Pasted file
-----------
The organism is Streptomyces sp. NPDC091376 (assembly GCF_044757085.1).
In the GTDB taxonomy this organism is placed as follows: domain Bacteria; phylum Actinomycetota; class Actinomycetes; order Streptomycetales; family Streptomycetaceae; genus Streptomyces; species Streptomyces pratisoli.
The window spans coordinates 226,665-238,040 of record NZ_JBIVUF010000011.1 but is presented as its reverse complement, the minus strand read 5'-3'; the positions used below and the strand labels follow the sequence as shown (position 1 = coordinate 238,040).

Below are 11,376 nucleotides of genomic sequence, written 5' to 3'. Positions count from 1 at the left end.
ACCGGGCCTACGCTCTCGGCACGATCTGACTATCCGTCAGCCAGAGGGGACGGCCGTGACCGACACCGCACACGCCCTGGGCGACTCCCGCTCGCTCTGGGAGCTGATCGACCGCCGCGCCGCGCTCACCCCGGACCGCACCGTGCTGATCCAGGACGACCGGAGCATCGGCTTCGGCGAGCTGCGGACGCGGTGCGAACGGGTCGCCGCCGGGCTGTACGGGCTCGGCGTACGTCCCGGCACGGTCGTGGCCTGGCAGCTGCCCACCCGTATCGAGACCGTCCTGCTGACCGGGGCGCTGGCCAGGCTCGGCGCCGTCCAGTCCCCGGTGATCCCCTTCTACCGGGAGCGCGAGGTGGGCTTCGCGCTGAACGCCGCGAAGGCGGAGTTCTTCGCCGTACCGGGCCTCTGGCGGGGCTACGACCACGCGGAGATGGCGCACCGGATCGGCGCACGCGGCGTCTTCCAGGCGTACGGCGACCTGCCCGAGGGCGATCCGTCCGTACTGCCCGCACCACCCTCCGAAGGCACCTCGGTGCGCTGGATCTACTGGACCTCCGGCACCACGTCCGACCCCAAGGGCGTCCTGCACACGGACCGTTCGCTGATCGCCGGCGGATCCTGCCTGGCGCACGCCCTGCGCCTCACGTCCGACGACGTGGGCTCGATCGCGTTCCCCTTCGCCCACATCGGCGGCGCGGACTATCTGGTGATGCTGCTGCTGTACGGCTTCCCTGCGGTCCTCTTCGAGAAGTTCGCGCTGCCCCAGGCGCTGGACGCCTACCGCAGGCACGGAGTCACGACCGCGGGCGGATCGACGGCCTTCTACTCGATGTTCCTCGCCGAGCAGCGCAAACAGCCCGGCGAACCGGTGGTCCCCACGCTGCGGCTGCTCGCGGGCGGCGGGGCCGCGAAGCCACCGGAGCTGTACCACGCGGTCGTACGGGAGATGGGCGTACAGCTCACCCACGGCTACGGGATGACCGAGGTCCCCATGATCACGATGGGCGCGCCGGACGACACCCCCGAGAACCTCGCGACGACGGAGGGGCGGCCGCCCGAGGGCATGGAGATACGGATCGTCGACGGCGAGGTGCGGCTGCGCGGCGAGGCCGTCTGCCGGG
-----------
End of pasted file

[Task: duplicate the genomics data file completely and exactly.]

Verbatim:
The organism is Streptomyces sp. NPDC091376 (assembly GCF_044757085.1).
In the GTDB taxonomy this organism is placed as follows: domain Bacteria; phylum Actinomycetota; class Actinomycetes; order Streptomycetales; family Streptomycetaceae; genus Streptomyces; species Streptomyces pratisoli.
The window spans coordinates 226,665-238,040 of record NZ_JBIVUF010000011.1 but is presented as its reverse complement, the minus strand read 5'-3'; the positions used below and the strand labels follow the sequence as shown (position 1 = coordinate 238,040).

Below are 11,376 nucleotides of genomic sequence, written 5' to 3'. Positions count from 1 at the left end.
ACCGGGCCTACGCTCTCGGCACGATCTGACTATCCGTCAGCCAGAGGGGACGGCCGTGACCGACACCGCACACGCCCTGGGCGACTCCCGCTCGCTCTGGGAGCTGATCGACCGCCGCGCCGCGCTCACCCCGGACCGCACCGTGCTGATCCAGGACGACCGGAGCATCGGCTTCGGCGAGCTGCGGACGCGGTGCGAACGGGTCGCCGCCGGGCTGTACGGGCTCGGCGTACGTCCCGGCACGGTCGTGGCCTGGCAGCTGCCCACCCGTATCGAGACCGTCCTGCTGACCGGGGCGCTGGCCAGGCTCGGCGCCGTCCAGTCCCCGGTGATCCCCTTCTACCGGGAGCGCGAGGTGGGCTTCGCGCTGAACGCCGCGAAGGCGGAGTTCTTCGCCGTACCGGGCCTCTGGCGGGGCTACGACCACGCGGAGATGGCGCACCGGATCGGCGCACGCGGCGTCTTCCAGGCGTACGGCGACCTGCCCGAGGGCGATCCGTCCGTACTGCCCGCACCACCCTCCGAAGGCACCTCGGTGCGCTGGATCTACTGGACCTCCGGCACCACGTCCGACCCCAAGGGCGTCCTGCACACGGACCGTTCGCTGATCGCCGGCGGATCCTGCCTGGCGCACGCCCTGCGCCTCACGTCCGACGACGTGGGCTCGATCGCGTTCCCCTTCGCCCACATCGGCGGCGCGGACTATCTGGTGATGCTGCTGCTGTACGGCTTCCCTGCGGTCCTCTTCGAGAAGTTCGCGCTGCCCCAGGCGCTGGACGCCTACCGCAGGCACGGAGTCACGACCGCGGGCGGATCGACGGCCTTCTACTCGATGTTCCTCGCCGAGCAGCGCAAACAGCCCGGCGAACCGGTGGTCCCCACGCTGCGGCTGCTCGCGGGCGGCGGGGCCGCGAAGCCACCGGAGCTGTACCACGCGGTCGTACGGGAGATGGGCGTACAGCTCACCCACGGCTACGGGATGACCGAGGTCCCCATGATCACGATGGGCGCGCCGGACGACACCCCCGAGAACCTCGCGACGACGGAGGGGCGGCCGCCCGAGGGCATGGAGATACGGATCGTCGACGGCGAGGTGCGGCTGCGCGGCGAGGCCGTCTGCCGGG